Khaldeya Soboh first learned about the urban garden project in Gaza when she saw her neighbor’s garden filled with vegetables. Although she had a bit of land near her home for years, it sat idle. That’s when she began peppering them with questions, “Who runs the project? Where can I enroll? Is there training?”
Khaldeya lives in the Gaza Strip about a 10-minute drive from Gaza City. She is a mother ofseven. Her husband, who beamed with pride when Khaldeya spoke of her home garden, has been unemployed for years; first losing his job in Israel after the blockade was imposed, and then due to a back problem. A couple of years ago, after learning more from her neighbors, Khaldeya joined the Palestinian Agricultural Relief Committees’ (PARC) urban agriculture project, which is supported by Grassroots International – PARC is a Grassroots partner. She admits, “It wasn’t easy to start.” But from what she told us, it’s obvious her efforts have reaped great benefits for her and her family.
I met Khaldeya during Grassroots’ recent site visit to Gaza. We saw Khaldeya’s garden at its least-colorful time, when the seeds had just been sowed, and no seedlings had yet popped out of the soil. It’s a medium size plot, with a smaller strip where she experiments a bit with new vegetables. As she invited us into the garden, I noticed a chicken coop towards the back between the two areas. These chickens were surprisingly well behaved, clucking occasionally, but for the most part silent.
As Khaldeya showed us around, her family quickly joined her. When she pointed to the areas in the light brown soil where she grows onions, tomatoes, cucumbers, spinach, and herbs I tried to imagine a verdant field. Khaldeya continued with the tour speaking proudly of the bounty her small home garden produces. As we wrapped up, one of her son’s leaned out of a window, his hands full of pretty yellow onions. Turning around to Khaldeya I saw a big smile slowly spreading across her face, she too had her arms filled with onions, and yes, they were from her garden.
Discussing the benefits of her home garden, Khaldeya explained: “Before, each week I had to buy vegetables from the market. My husband has been unemployed for years. Sometimes we don’t have money to buy vegetables. Now that I cultivate my own garden, I don’t have to go to the market. I get fresh vegetables from right outside my kitchen.”
Khaldeya also mentioned that her garden has brought her family closer—they work the garden together. Her eldest son in particular has fallen in love with it; he has already introduced grapes to the garden. Whenever he sees new vegetable varieties, he brings them home to his mother to try out.
And her family is not the only one that benefits either. “Instead of letting our vegetables spoil, I share them with my neighbors, especially those in need” she said. After meeting the needs of her family and neighbors, she sells any leftovers in the market, which is great because the only income for the family is what her eldest son, who is a farm worker, brings to support the family. Every bit helps.
About half way through the visit, Khaldeya became comfortable enough to share with us her family’s experience during Operation Cast Lead. With her youngest, a girl, sitting on her lap, she recalled how Israeli troops stormed into her yard while pointing to where they entered, about two meters from where we sat. Her neighbor’s home, a few inches away, is riddled with quarter-sized holes from intense shelling – It’s still standing, but uninhabitable. Her own home fared worse and was reduced to rubble. When the soldiers came, Khaldeya and her husband and children fled with only the clothes on their backs to her parents’ home.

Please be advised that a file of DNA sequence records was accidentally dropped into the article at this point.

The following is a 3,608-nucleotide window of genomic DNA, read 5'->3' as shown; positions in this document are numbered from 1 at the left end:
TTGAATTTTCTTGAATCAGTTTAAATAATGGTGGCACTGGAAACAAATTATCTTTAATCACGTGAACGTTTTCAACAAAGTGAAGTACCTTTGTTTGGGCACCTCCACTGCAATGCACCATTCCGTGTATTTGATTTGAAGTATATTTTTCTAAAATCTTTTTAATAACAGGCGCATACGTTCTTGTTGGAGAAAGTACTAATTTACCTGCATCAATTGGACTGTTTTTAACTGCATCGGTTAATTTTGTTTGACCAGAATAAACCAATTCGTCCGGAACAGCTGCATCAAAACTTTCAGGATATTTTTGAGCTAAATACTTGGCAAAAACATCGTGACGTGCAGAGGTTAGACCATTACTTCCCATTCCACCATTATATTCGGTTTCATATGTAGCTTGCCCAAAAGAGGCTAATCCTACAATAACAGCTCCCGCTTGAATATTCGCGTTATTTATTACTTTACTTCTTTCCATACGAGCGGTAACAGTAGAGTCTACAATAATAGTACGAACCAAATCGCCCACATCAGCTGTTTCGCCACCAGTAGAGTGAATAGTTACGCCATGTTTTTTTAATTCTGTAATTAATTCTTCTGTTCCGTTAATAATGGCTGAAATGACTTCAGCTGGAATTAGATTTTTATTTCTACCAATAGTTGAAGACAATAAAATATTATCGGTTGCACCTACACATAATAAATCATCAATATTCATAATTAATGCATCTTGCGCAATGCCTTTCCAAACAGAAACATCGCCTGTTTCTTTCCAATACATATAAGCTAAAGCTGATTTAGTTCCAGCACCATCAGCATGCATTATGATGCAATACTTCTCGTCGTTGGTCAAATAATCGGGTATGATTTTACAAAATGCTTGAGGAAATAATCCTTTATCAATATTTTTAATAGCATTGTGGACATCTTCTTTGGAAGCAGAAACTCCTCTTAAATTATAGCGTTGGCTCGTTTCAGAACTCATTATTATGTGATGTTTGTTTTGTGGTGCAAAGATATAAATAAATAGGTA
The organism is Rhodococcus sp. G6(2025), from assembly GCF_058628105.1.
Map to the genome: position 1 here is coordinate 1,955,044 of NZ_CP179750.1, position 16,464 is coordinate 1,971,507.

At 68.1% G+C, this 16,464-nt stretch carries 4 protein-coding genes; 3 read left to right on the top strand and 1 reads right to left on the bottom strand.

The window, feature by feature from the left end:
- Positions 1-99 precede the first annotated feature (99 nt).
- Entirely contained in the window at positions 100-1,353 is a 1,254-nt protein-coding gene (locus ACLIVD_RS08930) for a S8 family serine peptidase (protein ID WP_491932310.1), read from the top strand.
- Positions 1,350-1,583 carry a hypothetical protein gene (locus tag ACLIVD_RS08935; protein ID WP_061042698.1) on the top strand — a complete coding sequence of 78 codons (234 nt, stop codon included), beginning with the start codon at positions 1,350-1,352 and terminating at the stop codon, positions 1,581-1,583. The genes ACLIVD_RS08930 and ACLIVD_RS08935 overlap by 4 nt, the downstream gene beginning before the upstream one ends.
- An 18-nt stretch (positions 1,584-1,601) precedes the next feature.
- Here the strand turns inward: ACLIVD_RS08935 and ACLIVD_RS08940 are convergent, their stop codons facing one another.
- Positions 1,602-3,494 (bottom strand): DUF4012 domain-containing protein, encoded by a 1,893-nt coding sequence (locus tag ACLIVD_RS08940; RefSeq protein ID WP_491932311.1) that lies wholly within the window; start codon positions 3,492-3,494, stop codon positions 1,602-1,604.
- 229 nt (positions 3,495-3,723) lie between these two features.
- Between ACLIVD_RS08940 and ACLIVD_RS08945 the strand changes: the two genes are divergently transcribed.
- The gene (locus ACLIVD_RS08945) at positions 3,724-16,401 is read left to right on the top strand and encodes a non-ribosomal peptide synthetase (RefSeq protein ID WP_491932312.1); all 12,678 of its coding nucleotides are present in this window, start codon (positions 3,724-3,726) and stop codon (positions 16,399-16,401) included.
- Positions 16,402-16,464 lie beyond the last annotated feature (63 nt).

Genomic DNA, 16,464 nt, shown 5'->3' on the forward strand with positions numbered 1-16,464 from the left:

Once things settled a bit, she returned to assess the damage and collect her belongings, especially clothing for the children. At the time her youngest child was a four year old son for whom she found a shirt. She took off what he had on, and replaced it with what she found.
As soon as the shirt touched the toddler’s skin, Khaldeya told us, “He began complaining of a burning sensation, as if his skin was on fire. I quickly removed the shirt and saw burn welts wherever the shirt had touched his skin. I didn’t understand what was happening, but when I looked closely at the shirt I noticed it had a white residue. It’s only later I learned the white residue was white phosphorous. Here I was happy that I could salvage a few pieces of clothing for my children from our destroyed home, and it was contaminated. It didn’t cross my mind that our clothes would be dangerous. Thankfully, he received treatment; you can hardly see the scars now.”
After this incident Khaldeya returned to her parents’ home where she stayed for a few months before returning with her family to the remains of what was once her house. Even now, nearly four years later, her home is only partly rehabilitated. Even though another international aid organization helped rebuild her house, it could not be completed for lack of building materials. From where I sat, I wondered whether it was really habitable.
Gaza has been under an Israeli imposed siege since 2007, which restricts the flow of people, goods, and materials, including building materials. The combination of the siege, the buffer zone that consumes farm land and fishing waters, and the periodic Israeli firing, especially in those areas of Gaza, makes life there extremely difficult.
As I left Khaldeya, I hoped that I would never forget her warmth, her generosity, and the hope she has for her children. She too wants her children to have a better life than she had and to inherit a just, more peaceful world. But for now, she’s content to at least be able to feed them from what she produces in her garden.